Internet Archive mainpage in 2010-12-21
The Internet Archive is a non-profit digital library with the stated mission/motto: "universal access to all knowledge". The Internet Archive stores over 400 billion webpages from different dates and times for historical purposes that are available through the Wayback Machine, arguably an archivists wet dream. The Archive.org website also archives books, music, videos, and software.
There are currently two mirrors of the Internet Archive collection - the official mirror available at archive.org, and a second mirror at Bibliotheca Alexandrina. Both seem to be up and stable.
- 4 data centers, 1,300 nodes, 11,000 spinning disks
- Wayback Machine: 2.4 PetaBytes
- Books/Music/Video Collections: 1.7 PetaBytes
- Total used storage: 5.8 PetaBytes
- 4 data centers, 550 nodes, 20,000 spinning disks
- Wayback Machine: 9.6 PetaBytes
- Books/Music/Video Collections: 9.8 PetaBytes
- Unique data: 18.5 PetaBytes
- Total used storage: 50 PetaBytes
Uploading to archive.org
Upload any content you manage to preserve! Registering takes a minute.
- For quick one-shot webpage archiving, use the Wayback Machine's "Save Page Now" tool.
- S3 interface (for direct usage with curl, or indirect with the tool of your choice.)
- internetarchive Python tool is one such tool.
- Handy script for mass upload with automatic error checking and retry.
- Torrent upload, useful if you need resume (for huge files or because your bandwidth is insufficient for upload in one go):
- Just create the item, make a torrent with your files in it, name it like the item, and upload it to the item.
- archive.org will connect to you and other peers via a Transmission daemon and keep downloading all the contents till done;
- For a command line tool you can use e.g. mktorrent or buildtorrent, example:
mktorrent -a udp://tracker.publicbt.com:80/announce -a udp://tracker.openbittorrent.com:80 -a udp://tracker.ccc.de:80 -a udp://tracker.istole.it:80 -a http://tracker.publicbt.com:80/announce -a http://tracker.openbittorrent.com/announce "DIRECTORYTOUPLOAD";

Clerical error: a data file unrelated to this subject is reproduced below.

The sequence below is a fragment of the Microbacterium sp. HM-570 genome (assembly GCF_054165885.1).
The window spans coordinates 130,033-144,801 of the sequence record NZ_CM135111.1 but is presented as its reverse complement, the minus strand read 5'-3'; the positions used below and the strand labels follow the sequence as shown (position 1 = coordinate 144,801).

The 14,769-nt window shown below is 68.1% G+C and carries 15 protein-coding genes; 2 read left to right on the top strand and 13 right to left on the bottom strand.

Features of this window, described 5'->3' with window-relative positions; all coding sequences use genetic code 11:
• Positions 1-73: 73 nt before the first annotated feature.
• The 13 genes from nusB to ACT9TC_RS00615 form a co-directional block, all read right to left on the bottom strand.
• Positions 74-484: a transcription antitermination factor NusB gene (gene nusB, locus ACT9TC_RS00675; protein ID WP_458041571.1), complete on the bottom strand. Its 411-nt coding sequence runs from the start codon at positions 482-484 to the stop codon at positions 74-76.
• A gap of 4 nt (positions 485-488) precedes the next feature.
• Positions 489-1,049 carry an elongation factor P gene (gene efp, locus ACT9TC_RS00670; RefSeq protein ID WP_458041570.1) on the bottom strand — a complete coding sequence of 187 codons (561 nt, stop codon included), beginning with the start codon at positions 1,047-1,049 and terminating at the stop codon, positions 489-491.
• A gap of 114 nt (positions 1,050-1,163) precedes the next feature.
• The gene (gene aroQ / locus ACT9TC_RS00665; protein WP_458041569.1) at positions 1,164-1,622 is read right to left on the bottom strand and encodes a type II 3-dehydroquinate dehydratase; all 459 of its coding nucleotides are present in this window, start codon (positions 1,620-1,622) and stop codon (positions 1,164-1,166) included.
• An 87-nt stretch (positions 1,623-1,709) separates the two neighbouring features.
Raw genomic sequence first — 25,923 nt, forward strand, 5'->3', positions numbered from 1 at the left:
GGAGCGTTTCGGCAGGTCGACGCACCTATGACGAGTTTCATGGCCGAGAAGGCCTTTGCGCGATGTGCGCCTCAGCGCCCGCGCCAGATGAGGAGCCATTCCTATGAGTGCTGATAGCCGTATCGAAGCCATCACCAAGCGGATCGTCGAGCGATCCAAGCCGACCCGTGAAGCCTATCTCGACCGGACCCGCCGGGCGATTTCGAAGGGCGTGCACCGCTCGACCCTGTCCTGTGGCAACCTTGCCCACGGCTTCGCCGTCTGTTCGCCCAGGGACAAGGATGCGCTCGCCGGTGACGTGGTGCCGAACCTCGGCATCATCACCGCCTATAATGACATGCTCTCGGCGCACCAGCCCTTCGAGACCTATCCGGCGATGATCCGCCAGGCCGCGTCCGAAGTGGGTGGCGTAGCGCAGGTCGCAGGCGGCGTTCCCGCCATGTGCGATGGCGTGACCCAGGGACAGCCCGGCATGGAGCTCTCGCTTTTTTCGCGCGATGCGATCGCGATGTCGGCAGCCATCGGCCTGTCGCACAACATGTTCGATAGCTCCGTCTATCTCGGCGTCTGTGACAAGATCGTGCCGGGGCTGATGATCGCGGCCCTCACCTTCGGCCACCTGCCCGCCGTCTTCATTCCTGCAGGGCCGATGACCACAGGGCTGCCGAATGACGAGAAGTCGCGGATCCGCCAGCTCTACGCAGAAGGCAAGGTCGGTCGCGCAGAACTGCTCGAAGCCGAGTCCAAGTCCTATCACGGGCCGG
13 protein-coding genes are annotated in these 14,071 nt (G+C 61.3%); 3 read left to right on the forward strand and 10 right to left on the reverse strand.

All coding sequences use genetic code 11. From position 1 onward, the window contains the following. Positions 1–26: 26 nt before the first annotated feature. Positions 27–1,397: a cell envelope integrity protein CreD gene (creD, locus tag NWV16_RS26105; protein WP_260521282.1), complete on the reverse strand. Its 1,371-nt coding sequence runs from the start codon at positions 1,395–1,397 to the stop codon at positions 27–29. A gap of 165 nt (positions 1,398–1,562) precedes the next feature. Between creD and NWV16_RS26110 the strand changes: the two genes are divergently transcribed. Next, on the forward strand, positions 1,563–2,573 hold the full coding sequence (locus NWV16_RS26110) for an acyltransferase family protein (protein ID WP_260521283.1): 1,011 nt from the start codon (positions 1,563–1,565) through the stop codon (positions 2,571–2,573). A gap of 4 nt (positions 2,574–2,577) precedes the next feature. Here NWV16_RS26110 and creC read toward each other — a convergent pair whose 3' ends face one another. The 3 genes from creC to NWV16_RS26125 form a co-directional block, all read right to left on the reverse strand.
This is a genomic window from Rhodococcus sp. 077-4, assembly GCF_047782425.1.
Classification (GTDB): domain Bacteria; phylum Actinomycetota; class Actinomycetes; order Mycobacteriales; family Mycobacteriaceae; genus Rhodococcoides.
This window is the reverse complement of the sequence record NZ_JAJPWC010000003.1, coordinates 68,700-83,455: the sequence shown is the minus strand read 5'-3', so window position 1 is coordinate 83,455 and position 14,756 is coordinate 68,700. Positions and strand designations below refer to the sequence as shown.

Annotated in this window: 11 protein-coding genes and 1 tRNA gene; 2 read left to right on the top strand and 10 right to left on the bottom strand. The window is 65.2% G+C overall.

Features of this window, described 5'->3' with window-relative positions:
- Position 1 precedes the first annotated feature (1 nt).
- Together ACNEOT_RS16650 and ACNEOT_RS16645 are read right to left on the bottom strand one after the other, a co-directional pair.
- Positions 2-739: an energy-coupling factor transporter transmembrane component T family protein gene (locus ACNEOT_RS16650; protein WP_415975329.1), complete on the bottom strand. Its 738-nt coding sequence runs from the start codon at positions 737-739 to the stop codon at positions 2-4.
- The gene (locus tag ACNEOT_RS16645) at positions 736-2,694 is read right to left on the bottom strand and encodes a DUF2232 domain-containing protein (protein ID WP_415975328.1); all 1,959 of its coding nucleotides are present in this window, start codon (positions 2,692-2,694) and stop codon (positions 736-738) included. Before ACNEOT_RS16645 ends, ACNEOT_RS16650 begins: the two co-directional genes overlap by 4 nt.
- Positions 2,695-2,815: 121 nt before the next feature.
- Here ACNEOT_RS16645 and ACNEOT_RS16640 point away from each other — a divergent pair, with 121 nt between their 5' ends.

- You can then seed the torrent with one of the many graphical clients (e.g. Transmission) or on the command line (Transmission and rtorrent are the most popular; btdownloadcurses reportedly doesn't work with udp trackers.)
- archive.org will stop the download if the torrent stalls for some time and add a file to your item called "resume.tar.gz", which contains whatever data was downloaded. To resume, delete the empty file called
IDENTIFIER_torrent.txt; then, resume the download by re-deriving the item (you can do that from the Item Manager.) Make sure that there are online peers with the data before re-deriving and don't delete the torrent file from the item.
Don't use FTP upload, try to keep your items below 400 GiB size, add plenty of metadata.
Formats: anything, but:
- Sites should be uploaded in WARC format;
- Audio, video, books and other prints are supported from a number of formats;
- For .tar and .zip files archive.org offers an online browser to search and download the specific files one needs, so you probably want to use either unless you have good reasons (e.g. if 7z or bzip2 reduce the size tenfold).
Downloading from archive.org
- Wayback Machine APIs
- internetarchive Python tool
- Manually, from an individual item: click "HTTPS"; or replace
downloadin the URL and reload. This will take you to a page with a link to download a ZIP containing the original files and metadata.
- In bulk: see http://blog.archive.org/2012/04/26/downloading-in-bulk-using-wget/
- There's also an unofficial shell function that checks how many URLs the Wayback Machine lists for a domain name.
Backing up the Internet Archive
A discussion has begun about creating a distributed backup of the content of the Internet Archive. This is currently in the planning phase. For the initial manifesto, see the INTERNETARCHIVE.BAK page, for the records of the brainstorming, see its talk page, and to follow the discussion in real-time, join the #internetarchive.bak IRC channel on EFNet.
Let us clarify once again: ArchiveTeam is not the Internet Archive. This "backing up the Internet Archive" project, just like all the other website-rescuing ArchiveTeam projects are not ordered, asked for, organized or supported by the Internet Archive, nor are the ArchiveTeam members the employees of the Internet Archive (except a few ones). Besides accepting – and, in this case, providing – the content, the Internet Archive doesn't collaborate with the ArchiveTeam.